AFM technology allows scientists to observe, measure, and manipulate samples and micro and nanoscale entities with unprecedented precision. The new 3DTIPs, which are manufactured using a single-step 3D printing process, can be utilized for a wider variety of applications – and potential observations and discoveries – than standard, more limited silicon-based probes that are considered state-of-the-art in our current time.
Atomic force microscopy (AFM) is a technique for characterizing samples by scanning a physical probe across surfaces, producing impressive resolutions 1,000 times higher than optical microscopy can achieve. AFM is a fundamental instrument in many disciplines including biomedical sciences, with applications ranging from characterizing viable bacteria and mammalian cells, analyzing DNA molecules, studying proteins in real time, and imaging molecules down to sub-atomic resolution.
The AFM probe, comprising a tiny cantilever beam with a miniature tip at its end, is the core of the technology. It senses and feels sample surfaces through forces of attraction and repulsion, in the same way we use our fingertips, but with a resolution down to the atomic level. Commercial AFM probes are made out of silicon, using conventional semiconductor manufacturing processes, typical in the microelectronics industry, that are limited by 2D designs and lengthy production steps. These current state-of-the-art probes are rigid, brittle, and only available in certain shapes. They are non-ideal for probing soft matter, such as mammalian cells.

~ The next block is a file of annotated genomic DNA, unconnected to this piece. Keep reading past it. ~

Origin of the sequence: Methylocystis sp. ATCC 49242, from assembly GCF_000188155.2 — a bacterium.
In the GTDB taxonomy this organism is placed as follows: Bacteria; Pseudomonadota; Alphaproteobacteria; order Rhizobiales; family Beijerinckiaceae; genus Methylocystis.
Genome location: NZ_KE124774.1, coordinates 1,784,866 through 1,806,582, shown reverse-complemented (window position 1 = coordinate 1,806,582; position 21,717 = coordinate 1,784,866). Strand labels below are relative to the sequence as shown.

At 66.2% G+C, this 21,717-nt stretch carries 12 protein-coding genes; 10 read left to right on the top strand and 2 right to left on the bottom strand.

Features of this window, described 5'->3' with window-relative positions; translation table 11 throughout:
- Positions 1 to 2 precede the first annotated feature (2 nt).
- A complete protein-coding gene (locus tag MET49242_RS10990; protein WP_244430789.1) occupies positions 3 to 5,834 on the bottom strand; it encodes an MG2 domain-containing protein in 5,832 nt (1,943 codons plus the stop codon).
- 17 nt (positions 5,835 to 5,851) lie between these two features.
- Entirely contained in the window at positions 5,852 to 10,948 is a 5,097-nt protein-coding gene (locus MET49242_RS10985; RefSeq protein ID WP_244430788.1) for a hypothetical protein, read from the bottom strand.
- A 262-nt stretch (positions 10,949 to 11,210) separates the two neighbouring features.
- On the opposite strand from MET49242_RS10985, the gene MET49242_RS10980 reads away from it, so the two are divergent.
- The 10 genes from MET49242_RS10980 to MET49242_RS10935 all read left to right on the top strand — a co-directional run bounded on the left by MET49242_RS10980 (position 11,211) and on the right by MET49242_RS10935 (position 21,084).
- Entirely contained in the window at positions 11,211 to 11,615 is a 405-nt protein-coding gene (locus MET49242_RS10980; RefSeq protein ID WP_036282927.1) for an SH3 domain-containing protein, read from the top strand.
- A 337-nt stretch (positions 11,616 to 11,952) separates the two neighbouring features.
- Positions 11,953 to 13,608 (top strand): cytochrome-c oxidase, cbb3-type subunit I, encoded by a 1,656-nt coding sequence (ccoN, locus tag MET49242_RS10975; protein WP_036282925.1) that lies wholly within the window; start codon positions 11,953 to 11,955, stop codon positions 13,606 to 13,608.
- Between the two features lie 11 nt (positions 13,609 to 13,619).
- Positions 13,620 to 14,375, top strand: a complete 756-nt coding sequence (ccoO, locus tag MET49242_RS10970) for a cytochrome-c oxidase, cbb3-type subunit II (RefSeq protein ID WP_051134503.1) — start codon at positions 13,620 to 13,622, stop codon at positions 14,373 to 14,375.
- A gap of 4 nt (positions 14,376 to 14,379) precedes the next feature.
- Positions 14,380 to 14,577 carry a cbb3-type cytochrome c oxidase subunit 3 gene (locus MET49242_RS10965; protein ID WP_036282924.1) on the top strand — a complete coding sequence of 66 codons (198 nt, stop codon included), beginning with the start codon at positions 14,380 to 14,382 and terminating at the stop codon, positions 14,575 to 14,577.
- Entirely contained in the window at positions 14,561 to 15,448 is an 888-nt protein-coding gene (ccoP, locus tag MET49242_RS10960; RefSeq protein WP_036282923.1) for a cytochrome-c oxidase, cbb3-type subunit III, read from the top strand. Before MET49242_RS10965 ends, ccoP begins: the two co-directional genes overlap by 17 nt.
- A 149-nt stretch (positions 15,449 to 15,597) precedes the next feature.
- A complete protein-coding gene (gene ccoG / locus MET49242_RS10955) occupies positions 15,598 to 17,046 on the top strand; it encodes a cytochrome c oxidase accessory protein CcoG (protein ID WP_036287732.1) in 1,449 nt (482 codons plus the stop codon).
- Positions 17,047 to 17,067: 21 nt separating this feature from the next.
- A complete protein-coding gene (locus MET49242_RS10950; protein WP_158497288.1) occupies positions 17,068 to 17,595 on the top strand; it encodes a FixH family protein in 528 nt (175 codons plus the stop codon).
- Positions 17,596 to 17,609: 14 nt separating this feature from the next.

In the paper titled 3D Generation of Multipurpose Atomic Force Microscopy Tips published in the journal Advanced Science, the researchers present their proprietary technology for producing next generation AFM probes based on two-photon polymerization 3D printing. The resulting 3DTIPs are softer than their silicon-based counterparts, which makes them more suitable for AFM applications involving gentler interactions with cells, proteins, and DNA molecules. Importantly, the material properties of 3DTIPs make it possible to achieve scans that are more than 100 times faster than regular silicon probes of similar dimensions. Therefore, 3DTIPs might open the door for acquiring videos that capture bioactivities of proteins, DNA and even smaller molecules in real time.
“Our 3DTIPs are capable of obtaining high-resolution, high-speed AFM imaging using common AFM modes, and under air and liquid environments,” said Dr. Ayoub Glia, the first author of the study and postdoctoral associate at the AMMLab. “Refining the tip end of the 3DTIPs by focused ion beam etching and carbon nanotube inclusion substantially extends their functionality in high-resolution AFM imaging, reaching angstrom scales.”
The authors of the study hope that the multifunctional capabilities of the 3DTIPs could bring next-generation AFM tips to routine and advanced AFM applications and expand the fields of high-speed AFM imaging and biological force measurements.
Read the original article on New York University Abu Dhabi.